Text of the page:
Originally published at The Embodied Life
By Richard Strozzi-Heckler Sensei
Cultivating leaders is important. Cultivating leadership virtues in everyone is important. Leadership is also a fourteen billion dollar industry in America. Leadership is romanticized, lionized, fêted, trendy, faddish, fetishized, commoditized, a social marker. It’s now possible to obtain a Ph.D. in leadership, it’s studied in academia and think tanks, and it appears endlessly on You Tube; according to the consulting firm McKinsey two thirds of executives say that developing leaders is their number one priority. As far back as Lao Tzu, the writers of the Bhagavad Gita, Confucius, and Plato have generally agreed that leaders should be authentic, courageous, compassionate, trustworthy, accountable, selfless, honest and so on; the same virtues we hear in leadership studies today. The image that the media parades in front of us as the holder of these virtues is a white guy, with a square jaw, a power tie, and a massive desk with a Mont Blanc pen on it. Yet, a 1990 study from the University of San Diego showed that various writers on the subject define leadership in more than two hundred ways. Indeed that number has surely grown in the last twenty-six years to emphasize that the term leadership has come to mean anything we want it to-that is, a multiplicity of things to a wide assortment of people; even though most of our problems are too complex to be handled by any definition of leadership, or a single leader. The current carnival of our presidential nominees reflects, if nothing else, the deep confusion we have about leadership.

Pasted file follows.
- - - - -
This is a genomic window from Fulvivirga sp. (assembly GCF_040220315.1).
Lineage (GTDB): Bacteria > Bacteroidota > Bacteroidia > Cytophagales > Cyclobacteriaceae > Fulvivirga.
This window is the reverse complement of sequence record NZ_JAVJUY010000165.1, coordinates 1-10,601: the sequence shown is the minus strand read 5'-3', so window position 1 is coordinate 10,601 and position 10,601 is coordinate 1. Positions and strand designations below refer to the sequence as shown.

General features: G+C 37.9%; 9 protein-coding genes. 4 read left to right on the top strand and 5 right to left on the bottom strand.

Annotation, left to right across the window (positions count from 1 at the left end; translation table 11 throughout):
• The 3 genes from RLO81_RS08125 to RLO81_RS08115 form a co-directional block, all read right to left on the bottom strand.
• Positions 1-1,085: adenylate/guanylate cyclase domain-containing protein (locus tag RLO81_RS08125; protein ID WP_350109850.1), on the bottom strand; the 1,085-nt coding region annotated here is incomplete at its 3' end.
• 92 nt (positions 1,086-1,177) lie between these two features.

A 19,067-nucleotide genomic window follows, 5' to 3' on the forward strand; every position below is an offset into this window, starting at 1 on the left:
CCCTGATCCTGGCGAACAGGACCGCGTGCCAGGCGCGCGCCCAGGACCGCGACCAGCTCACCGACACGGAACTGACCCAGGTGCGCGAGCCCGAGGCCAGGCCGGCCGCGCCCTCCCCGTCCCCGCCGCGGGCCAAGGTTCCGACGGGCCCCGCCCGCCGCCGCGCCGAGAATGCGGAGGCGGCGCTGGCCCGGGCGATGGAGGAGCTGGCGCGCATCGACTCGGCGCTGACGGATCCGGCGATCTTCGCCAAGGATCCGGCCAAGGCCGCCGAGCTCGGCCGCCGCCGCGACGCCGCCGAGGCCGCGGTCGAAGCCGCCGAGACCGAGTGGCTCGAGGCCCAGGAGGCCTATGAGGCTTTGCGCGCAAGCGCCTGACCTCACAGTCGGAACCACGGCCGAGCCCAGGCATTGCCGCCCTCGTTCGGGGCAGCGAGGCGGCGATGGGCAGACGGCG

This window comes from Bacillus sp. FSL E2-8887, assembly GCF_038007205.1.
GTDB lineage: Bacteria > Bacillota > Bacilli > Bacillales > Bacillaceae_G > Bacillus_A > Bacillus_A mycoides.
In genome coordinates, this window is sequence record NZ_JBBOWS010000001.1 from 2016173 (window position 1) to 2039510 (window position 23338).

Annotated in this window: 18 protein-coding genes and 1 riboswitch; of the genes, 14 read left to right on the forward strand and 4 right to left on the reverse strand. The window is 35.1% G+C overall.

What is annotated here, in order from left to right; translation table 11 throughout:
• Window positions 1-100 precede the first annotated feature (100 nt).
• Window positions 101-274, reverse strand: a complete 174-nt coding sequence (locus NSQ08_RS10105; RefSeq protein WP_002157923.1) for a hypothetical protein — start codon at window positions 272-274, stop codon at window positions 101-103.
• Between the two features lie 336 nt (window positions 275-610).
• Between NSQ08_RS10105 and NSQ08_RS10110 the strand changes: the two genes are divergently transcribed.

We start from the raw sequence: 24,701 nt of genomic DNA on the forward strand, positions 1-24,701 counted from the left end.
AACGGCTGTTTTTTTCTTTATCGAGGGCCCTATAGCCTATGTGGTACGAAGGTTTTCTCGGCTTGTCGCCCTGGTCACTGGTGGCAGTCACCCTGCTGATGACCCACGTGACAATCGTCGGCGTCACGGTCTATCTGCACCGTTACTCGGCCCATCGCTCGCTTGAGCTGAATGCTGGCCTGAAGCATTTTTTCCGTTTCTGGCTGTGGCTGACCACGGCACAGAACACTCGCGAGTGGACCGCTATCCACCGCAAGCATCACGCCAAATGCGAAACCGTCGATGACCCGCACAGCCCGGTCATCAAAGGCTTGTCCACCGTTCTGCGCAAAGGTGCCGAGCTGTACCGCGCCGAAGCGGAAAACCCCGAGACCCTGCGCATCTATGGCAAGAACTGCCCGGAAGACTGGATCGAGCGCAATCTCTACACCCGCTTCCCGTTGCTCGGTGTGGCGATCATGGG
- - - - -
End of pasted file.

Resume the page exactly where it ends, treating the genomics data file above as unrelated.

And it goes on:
Still leadership is important and the cultivation of leaders is important. What we teach at SI is that values and virtues be embodied in leaders, distinct from what they say about themselves. That is: they are the virtue and not only what they pronounce they are. Being the virtue or trait is of primary importance.
In addition, what I want is leaders to face into their shadow; the unconscious wishes, hopes, and desires buried deep in the recesses of their psyche. I want them to look at what is lurking in the dim alcoves behind the stage lights? What are the background narratives, emotions, and moods that are secreted behind ideologies and cheerleading spectacles? I want leaders to face into their dusty, sightless back rooms. I want to hear what they’re afraid of, where they need help, what are the triggers that turn them into conditioned patterns of reactivity, what are they running from, what do their partners say about them, what are they learning? What are the background impulses of the righteous finger pointers and condescending fist pumpers? The leaders we see on the media are upholstered versions of what true authenticity can be. If there is no sincere effort to struggle with our inherited perceptions, prejudices, and biases that we assimilate through an indiscriminate cultural process with no single author, we are more apt to lean towards violence, prejudice, hate, and domination. No thank you.
I want leaders who have the courage to open the windows and doors of the hidden, unattended rooms, scrub them clean with a wire brush until they see what’s there, and claim it with love. The more we are aware the more we are in choice.
Take It Easy But Take It.